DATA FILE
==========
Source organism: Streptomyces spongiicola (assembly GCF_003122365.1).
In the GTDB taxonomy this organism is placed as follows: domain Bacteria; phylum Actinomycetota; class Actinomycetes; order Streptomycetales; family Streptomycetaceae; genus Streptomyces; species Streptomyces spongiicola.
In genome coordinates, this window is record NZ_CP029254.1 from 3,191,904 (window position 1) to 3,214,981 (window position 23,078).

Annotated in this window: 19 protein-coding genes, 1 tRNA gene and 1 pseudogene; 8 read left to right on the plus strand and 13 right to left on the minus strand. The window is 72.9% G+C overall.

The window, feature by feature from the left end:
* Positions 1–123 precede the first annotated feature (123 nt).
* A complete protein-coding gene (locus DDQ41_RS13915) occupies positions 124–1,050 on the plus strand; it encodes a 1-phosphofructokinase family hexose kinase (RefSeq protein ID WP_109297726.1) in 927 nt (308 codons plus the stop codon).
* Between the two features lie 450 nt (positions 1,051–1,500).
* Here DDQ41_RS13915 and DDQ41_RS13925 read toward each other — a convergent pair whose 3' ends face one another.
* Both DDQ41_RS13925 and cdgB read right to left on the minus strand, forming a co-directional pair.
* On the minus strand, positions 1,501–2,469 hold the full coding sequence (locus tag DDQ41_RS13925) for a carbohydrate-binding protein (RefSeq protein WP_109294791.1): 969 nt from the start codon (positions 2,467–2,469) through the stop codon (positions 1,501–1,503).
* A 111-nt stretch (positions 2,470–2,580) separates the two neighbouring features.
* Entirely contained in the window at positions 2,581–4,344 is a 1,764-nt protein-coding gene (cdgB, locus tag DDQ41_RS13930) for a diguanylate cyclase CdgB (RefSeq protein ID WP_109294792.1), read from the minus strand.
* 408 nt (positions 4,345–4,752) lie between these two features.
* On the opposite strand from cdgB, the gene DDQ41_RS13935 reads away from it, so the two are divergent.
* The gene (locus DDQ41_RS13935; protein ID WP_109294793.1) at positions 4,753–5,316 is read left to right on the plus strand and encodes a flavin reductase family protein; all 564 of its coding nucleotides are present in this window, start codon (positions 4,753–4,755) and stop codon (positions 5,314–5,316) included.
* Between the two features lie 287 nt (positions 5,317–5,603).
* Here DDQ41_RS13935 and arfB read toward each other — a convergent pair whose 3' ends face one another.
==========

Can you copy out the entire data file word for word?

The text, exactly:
Source organism: Streptomyces spongiicola (assembly GCF_003122365.1).
In the GTDB taxonomy this organism is placed as follows: domain Bacteria; phylum Actinomycetota; class Actinomycetes; order Streptomycetales; family Streptomycetaceae; genus Streptomyces; species Streptomyces spongiicola.
In genome coordinates, this window is record NZ_CP029254.1 from 3,191,904 (window position 1) to 3,214,981 (window position 23,078).

Annotated in this window: 19 protein-coding genes, 1 tRNA gene and 1 pseudogene; 8 read left to right on the plus strand and 13 right to left on the minus strand. The window is 72.9% G+C overall.

The window, feature by feature from the left end:
* Positions 1–123 precede the first annotated feature (123 nt).
* A complete protein-coding gene (locus DDQ41_RS13915) occupies positions 124–1,050 on the plus strand; it encodes a 1-phosphofructokinase family hexose kinase (RefSeq protein ID WP_109297726.1) in 927 nt (308 codons plus the stop codon).
* Between the two features lie 450 nt (positions 1,051–1,500).
* Here DDQ41_RS13915 and DDQ41_RS13925 read toward each other — a convergent pair whose 3' ends face one another.
* Both DDQ41_RS13925 and cdgB read right to left on the minus strand, forming a co-directional pair.
* On the minus strand, positions 1,501–2,469 hold the full coding sequence (locus tag DDQ41_RS13925) for a carbohydrate-binding protein (RefSeq protein WP_109294791.1): 969 nt from the start codon (positions 2,467–2,469) through the stop codon (positions 1,501–1,503).
* A 111-nt stretch (positions 2,470–2,580) separates the two neighbouring features.
* Entirely contained in the window at positions 2,581–4,344 is a 1,764-nt protein-coding gene (cdgB, locus tag DDQ41_RS13930) for a diguanylate cyclase CdgB (RefSeq protein ID WP_109294792.1), read from the minus strand.
* 408 nt (positions 4,345–4,752) lie between these two features.
* On the opposite strand from cdgB, the gene DDQ41_RS13935 reads away from it, so the two are divergent.
* The gene (locus DDQ41_RS13935; protein ID WP_109294793.1) at positions 4,753–5,316 is read left to right on the plus strand and encodes a flavin reductase family protein; all 564 of its coding nucleotides are present in this window, start codon (positions 4,753–4,755) and stop codon (positions 5,314–5,316) included.
* Between the two features lie 287 nt (positions 5,317–5,603).
* Here DDQ41_RS13935 and arfB read toward each other — a convergent pair whose 3' ends face one another.